Constitutional Vanguard: In Defense of the Independent State Legislature Doctrine, Part 1
The Supreme Court has agreed to take up a case that addresses something called the “independent state legislature doctrine.” I discussed this with a few people on Twitter several days ago, after I declared that the doctrine looks to me to be a straightforward reading of relatively clear constitutional language. No! many people assured me. This doctrine is crazy. It is radical. It is insane. And Trump is going to use it to steal the next election!
Well, that sounds like something worth discussing!
I have probably worked harder on this piece than any newsletter I have done yet, and at 6,000+ words I’m still only about halfway done. Like my other pieces where I break my back writing thousands of words of analysis, I make a very substantial part of it available to all. And for many people, that’s going to be enough. But some people want a deeper dive into the controversies, and that is available to the paying subscribers.
Here is an excerpt from the free portion:
So what does this wacky independent state legislature doctrine say? Well, it says that when the Constitution uses the phrase “the Legislature thereof” in the above passages, it refers to the state legislature and not the state’s entire tripartite political structure, including the judiciary and the executive.
That’s it. That’s the whole crazy theory: that the word “legislature” means “legislature.” Damn those Federalist Society types!!!1!!!
. . . .
Now, of course, it’s not entirely that simple. There is a whole cottage industry of commentary out there designed to convince you that the word “legislature” doesn’t really mean “legislature,” and you may or may not be surprised to learn that these arguments are not always completely insane. I find some of them supremely unpersuasive and others slightly more plausible. If you’re going to discuss this issue intelligently, you should know what these arguments are. Some of these arguments are addressed today, and some will be addressed in a future newsletter.
And here is an excerpt from the paid portion:
The most common argument I see against the independent state legislature doctrine is that it is incompatible with the structure of our government. I recently discussed the topic with several smart people on Twitter, and I’m going to try to restate their contention in the strongest possible terms before I refute it.
I see two possible arguments for their position:
1. Normal state government processes — such as a governor’s veto and judicial review by state courts — must necessarily play a role in constraining the state legislatures, because state legislatures are a creation of state constitutions, and a state cannot surrender powers in a way that conflicts with its own constitution.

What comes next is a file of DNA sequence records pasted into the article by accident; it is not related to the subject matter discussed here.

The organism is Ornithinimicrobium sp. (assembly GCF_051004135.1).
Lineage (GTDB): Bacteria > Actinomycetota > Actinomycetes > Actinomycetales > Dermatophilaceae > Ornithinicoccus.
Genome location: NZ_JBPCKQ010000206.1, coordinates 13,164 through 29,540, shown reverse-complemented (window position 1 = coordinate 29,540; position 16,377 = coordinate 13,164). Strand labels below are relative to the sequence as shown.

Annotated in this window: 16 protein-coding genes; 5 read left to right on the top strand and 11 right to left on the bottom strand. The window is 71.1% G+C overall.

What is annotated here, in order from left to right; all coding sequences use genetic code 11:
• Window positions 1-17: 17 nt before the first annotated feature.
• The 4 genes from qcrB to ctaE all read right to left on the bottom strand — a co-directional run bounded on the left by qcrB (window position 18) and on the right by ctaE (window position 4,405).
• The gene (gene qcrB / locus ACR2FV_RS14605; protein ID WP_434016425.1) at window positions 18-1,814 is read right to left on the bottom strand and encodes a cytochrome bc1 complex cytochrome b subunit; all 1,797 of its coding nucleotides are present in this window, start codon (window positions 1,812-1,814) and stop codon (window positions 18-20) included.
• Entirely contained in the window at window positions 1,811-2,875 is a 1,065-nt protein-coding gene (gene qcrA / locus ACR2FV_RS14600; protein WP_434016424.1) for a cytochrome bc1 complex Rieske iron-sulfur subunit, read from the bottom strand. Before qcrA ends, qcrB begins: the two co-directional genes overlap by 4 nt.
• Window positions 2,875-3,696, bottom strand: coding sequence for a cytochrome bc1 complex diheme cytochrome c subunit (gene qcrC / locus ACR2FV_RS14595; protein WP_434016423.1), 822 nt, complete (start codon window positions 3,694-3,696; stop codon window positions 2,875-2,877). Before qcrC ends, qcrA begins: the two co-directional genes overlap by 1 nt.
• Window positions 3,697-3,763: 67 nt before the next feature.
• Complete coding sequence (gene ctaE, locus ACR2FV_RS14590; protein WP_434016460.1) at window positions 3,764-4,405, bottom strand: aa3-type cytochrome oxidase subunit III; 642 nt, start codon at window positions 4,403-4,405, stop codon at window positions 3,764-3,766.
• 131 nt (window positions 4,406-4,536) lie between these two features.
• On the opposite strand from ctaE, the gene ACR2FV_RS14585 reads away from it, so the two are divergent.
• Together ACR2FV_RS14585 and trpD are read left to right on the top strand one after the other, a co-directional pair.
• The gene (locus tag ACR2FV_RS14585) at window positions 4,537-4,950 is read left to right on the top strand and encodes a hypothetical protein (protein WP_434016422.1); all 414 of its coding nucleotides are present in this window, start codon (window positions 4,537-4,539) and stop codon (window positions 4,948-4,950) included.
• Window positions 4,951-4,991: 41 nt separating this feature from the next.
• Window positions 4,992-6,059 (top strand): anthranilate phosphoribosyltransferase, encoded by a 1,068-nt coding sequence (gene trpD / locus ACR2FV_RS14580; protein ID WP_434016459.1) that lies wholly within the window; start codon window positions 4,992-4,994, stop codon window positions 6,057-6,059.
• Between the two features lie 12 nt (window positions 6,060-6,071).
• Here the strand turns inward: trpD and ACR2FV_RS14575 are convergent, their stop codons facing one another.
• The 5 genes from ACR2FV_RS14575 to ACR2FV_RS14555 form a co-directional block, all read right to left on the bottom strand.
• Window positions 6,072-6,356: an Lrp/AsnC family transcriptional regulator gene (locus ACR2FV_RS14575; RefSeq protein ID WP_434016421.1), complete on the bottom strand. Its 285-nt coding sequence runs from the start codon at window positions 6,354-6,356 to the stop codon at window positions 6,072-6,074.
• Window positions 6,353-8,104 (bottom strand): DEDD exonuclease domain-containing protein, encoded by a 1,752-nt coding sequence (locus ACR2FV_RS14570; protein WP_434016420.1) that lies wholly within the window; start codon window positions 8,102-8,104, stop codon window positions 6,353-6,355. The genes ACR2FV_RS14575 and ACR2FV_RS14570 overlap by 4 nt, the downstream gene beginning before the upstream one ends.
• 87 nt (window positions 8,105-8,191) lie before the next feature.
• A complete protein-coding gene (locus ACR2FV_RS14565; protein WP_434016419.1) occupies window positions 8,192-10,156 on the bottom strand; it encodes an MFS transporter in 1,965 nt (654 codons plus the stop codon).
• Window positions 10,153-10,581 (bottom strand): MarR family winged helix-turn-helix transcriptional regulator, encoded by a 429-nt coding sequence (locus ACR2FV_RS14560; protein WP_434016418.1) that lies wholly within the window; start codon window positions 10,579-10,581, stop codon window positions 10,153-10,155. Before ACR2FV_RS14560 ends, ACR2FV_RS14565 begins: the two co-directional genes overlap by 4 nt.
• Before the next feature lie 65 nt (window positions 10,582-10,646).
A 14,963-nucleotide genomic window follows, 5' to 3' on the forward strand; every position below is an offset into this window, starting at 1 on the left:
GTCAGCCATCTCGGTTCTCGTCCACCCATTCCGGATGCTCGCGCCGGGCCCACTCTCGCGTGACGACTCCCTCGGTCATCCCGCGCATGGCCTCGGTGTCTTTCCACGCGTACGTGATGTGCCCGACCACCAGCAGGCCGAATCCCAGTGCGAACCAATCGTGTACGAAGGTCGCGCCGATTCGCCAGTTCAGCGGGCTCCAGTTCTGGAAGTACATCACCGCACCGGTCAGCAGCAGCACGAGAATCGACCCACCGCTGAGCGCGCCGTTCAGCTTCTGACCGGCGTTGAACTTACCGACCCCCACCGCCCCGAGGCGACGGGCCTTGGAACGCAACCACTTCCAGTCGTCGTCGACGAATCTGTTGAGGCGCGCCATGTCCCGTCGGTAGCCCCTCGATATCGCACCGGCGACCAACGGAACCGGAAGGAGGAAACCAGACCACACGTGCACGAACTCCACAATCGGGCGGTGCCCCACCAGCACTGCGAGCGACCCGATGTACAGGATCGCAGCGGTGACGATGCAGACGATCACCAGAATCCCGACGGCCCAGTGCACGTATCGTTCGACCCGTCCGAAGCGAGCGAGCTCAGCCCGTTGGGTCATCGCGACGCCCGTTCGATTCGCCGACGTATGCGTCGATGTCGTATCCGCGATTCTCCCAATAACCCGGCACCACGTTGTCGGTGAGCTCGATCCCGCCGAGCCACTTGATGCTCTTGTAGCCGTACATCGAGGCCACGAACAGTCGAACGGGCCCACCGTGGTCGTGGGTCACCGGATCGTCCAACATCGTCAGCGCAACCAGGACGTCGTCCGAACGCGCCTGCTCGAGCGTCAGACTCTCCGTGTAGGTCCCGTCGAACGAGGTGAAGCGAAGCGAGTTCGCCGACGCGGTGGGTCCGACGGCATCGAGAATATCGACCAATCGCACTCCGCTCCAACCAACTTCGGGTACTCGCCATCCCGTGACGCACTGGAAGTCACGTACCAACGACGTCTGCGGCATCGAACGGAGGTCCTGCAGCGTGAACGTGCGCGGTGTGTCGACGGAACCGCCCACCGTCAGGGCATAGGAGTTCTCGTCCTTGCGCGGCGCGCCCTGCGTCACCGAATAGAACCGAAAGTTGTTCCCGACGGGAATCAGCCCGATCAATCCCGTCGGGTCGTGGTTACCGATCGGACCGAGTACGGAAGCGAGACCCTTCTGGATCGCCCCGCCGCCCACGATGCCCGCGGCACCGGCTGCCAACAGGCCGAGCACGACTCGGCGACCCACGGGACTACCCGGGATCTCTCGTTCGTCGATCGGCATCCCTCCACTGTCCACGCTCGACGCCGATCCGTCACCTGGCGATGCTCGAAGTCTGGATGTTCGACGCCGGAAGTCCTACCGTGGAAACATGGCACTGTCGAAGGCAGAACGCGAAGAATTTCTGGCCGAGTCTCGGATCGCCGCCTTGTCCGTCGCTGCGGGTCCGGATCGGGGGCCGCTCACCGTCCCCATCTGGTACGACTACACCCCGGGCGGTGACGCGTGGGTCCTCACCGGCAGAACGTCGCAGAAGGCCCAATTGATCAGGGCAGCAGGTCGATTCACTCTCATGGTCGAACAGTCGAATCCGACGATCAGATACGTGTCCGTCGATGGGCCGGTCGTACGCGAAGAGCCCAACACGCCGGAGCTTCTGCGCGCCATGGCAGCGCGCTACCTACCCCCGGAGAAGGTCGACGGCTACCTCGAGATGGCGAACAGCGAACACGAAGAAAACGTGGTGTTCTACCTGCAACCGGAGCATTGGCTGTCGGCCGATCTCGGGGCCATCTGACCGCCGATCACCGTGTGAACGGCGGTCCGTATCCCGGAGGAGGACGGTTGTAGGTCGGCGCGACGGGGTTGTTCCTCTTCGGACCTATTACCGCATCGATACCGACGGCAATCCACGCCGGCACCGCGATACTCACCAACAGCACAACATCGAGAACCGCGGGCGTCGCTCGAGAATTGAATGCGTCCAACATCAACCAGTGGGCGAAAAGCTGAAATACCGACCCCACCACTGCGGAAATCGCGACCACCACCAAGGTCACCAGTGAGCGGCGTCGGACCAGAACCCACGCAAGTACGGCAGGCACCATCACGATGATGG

2. When the framers used the phrase “the Legislature” in the Electors Clause, as a matter of the original historical understanding of that phrase, “the Legislature” was understood to mean “the state legislature subject to the normal constraints of state government, including the veto power of the governor and judicial review by state courts.”
Today I will address only Argument #1.
. . . .
I debated both arguments on Twitter with smart people. Our own aphrael stated Argument #1 in this way: “the federal government cannot authorize a state to act outside of the state’s constitution, because the federal government only has the powers expressly granted to it by the states, and no state can grant itself the power to act outside of its own constitution.”
. . . .
I find these arguments wholly unconvincing, largely because of a provision in the federal Constitution called the Supremacy Clause, which is found in Article VI, Clause 2:
This Constitution, and the Laws of the United States which shall be made in Pursuance thereof; and all Treaties made, or which shall be made, under the Authority of the United States, shall be the supreme Law of the Land; and the Judges in every State shall be bound thereby, any Thing in the Constitution or Laws of any State to the Contrary notwithstanding.
. . . .
aphrael’s argument from above basically means the Supremacy Clause is null and void. Remember his argument: “the federal government only has the powers expressly granted to it by the states, and no state can grant itself the power to act outside of its own constitution.” Therefore, he appears to argue, no state can grant the federal government the power to do anything inconsistent with its own state constitution. That assertion stands in complete contradiction to the Supremacy Clause, which says that states have granted the federal government the power to do certain things, and to the extent that these grants of power contradict state constitutions, the state constitutional provisions have no effect.
I still have much more to come on this, including a deep dive into the Supreme Court precedents on the issue.